No of samples 38 38 38 38 38 38   24 38  
2001                    
Average 97.48 9.17 18.00   1.75 0.11   7.11 39.21  
Max 175.00 16.10 57.00   5.50 1.11   36.99 92.86  
Min 38.10 4.16 2.00   0.80 0.00   0.00 0.00  
No of samples 38 38 38   36 38   38 28  

 

Water O2 BOD5 P (PO4) P total N (NH4) N (NO3) N (NO2) N, Total SiO4
Georgia mol/l mol/l mol/l mol/l mol/l mol/l mol/l mol/l mol/l
2005                  
Average 190.94 49.596 0.26   6.24 2.88   ?  
Max 259.4 65.6 0.38   10.2 5.61   ?  
Min 154.7 34.38 0.18   1.12 1.38   ?  
No of samples 8 8 8   8 8   8  
2001                  
Average 169.6 121.28 0.52 0.65 0.26[1] 7.17 0.10   13.84
Max 204.8 147.2 0.70[2]   0.40 8.30 0.45   15.6
Min 150.4 102.4 0.18 0.54 0.20 6.20 0.02   11.4
No of samples 20 19 14 19 19 19 19 4 22

 

Water O2 BOD5 P (PO4)  TP N (NH4) N (NO3) NO3-N+NO2-N  TN SiO4
Romania mol/l O2 mol/l O2 mol/l P  mol/l P mol/l N mol/l N mol/l N  mol/l N mol/l Si
2005                  
Average 301.14 133.23 0.38 1.43 7.30 6.62   47.84 8.74
Max 405.5 304.6 7.23 4.32 46.05 32.68   155.3 90.7
Min 225.5 9.38 0.04 0.53 0.35 1.68   16.1 0.6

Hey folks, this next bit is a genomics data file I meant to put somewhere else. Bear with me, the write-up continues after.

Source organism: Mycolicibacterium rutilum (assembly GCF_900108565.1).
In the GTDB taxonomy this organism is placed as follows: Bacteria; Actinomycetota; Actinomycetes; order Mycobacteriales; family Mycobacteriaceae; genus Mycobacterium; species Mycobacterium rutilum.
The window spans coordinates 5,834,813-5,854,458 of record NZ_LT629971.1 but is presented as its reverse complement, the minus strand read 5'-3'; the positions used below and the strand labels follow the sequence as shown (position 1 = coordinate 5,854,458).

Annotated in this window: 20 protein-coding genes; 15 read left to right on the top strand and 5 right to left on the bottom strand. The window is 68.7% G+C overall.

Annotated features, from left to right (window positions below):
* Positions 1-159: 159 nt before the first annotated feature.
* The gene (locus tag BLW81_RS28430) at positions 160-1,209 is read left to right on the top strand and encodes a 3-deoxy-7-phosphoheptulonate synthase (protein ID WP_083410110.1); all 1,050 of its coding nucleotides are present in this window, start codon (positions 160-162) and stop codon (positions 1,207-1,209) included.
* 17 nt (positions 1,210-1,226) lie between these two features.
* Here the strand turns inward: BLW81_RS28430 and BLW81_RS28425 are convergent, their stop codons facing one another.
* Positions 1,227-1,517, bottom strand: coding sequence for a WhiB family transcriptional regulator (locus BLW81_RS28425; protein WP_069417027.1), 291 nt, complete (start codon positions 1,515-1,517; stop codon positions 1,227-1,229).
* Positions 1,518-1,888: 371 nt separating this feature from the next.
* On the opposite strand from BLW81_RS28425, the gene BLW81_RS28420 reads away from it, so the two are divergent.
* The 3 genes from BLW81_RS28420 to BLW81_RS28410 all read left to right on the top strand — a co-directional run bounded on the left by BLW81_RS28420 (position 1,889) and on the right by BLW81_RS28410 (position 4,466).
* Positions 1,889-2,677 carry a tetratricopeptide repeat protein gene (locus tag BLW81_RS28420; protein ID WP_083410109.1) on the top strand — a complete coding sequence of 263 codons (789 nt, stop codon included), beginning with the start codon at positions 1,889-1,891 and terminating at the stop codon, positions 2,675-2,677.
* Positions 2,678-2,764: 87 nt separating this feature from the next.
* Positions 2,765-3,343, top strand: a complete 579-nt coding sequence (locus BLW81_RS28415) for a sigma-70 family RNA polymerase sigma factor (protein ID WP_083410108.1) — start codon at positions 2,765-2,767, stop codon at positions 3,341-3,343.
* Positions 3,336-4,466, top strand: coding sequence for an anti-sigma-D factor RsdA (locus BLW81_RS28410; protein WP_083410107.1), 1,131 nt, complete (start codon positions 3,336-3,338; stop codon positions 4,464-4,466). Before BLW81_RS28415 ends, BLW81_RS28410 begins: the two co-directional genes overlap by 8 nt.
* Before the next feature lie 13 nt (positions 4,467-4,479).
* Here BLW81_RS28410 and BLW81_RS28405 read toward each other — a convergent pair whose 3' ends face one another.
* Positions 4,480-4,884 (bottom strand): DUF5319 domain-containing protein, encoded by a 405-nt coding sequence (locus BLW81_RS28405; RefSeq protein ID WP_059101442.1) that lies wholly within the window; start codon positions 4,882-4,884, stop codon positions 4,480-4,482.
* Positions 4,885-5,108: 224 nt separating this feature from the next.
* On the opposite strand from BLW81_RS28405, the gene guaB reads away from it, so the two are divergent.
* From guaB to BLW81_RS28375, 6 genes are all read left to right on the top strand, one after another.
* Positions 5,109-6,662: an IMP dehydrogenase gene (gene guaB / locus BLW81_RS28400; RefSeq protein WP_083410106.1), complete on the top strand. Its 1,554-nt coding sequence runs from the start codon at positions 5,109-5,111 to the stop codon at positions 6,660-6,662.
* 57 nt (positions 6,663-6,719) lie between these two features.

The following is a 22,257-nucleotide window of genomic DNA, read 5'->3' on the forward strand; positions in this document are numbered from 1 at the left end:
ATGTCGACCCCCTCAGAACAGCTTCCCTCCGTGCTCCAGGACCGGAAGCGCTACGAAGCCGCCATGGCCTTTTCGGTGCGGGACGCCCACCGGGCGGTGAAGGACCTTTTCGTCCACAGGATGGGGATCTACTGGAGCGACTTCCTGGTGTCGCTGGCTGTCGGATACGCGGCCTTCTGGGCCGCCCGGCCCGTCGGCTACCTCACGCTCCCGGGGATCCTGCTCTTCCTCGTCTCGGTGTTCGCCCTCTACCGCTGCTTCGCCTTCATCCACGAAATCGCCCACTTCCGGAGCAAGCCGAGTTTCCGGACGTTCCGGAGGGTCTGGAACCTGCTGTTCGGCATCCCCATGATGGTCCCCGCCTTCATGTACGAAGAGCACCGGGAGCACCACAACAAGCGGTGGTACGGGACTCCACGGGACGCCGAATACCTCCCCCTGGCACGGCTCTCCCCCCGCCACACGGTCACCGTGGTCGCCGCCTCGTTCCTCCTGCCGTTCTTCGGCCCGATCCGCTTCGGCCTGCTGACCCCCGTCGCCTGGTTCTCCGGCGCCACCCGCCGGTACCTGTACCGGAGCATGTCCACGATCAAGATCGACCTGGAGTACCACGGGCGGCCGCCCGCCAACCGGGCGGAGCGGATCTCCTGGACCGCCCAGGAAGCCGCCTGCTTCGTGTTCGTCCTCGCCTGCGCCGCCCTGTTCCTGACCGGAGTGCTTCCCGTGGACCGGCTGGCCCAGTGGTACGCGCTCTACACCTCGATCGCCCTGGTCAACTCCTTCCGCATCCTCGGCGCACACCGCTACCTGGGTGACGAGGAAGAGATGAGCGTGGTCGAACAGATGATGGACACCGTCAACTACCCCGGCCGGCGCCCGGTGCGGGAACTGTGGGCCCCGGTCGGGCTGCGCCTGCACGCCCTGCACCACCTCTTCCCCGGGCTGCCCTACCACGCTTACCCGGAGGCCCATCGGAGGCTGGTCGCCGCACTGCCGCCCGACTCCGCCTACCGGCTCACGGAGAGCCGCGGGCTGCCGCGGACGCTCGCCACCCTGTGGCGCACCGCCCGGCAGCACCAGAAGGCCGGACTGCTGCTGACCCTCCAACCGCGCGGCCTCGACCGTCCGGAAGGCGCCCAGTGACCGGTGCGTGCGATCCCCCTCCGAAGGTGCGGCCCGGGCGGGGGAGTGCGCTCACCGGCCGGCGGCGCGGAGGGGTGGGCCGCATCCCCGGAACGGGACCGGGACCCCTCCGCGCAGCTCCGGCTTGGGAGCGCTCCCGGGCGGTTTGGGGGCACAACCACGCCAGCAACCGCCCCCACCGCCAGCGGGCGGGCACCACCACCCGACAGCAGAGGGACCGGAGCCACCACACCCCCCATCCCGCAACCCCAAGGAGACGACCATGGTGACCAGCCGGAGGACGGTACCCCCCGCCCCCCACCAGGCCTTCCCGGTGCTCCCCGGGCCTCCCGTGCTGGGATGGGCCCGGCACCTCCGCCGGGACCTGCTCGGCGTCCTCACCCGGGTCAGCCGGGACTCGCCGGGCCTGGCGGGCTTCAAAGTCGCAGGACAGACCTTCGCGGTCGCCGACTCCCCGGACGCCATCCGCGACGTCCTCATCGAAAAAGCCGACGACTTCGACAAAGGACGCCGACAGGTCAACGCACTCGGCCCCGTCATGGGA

No of samples 47 49 49 12 49 49   12 49
2004                  
Average 333.23 139.06 0.566   4.853 8.323     9.973
Max 546.6 392.1 15.240   47.500 71.570     79.200
Min 225.1 45.1 0.010   0.550 1.080     1.700
No of samples 116 116 116   116 116     116
2003                  
Average 347.33 150.35 0.69   6.51 7.95 8.57   8.61
Max 649.40 527.90 13.36   104.60[3] 58.85[4] 61.19   44.10
Min 257.20 54.90 0.02   0.98 0.83 1.18   0.40
No of samples 94 90 88   99 99 99   99
2002                  
Average 325.5 145.3 0.57   8.7 8.48 9.52   10.01
Max 543.1 408.6 5.98   101.8 51.79 53.53   114.8
Min 198.3 32.2 0.01   0.32 2.21 2.48   0.1
No of sample 84 84 86   83 83     83
2001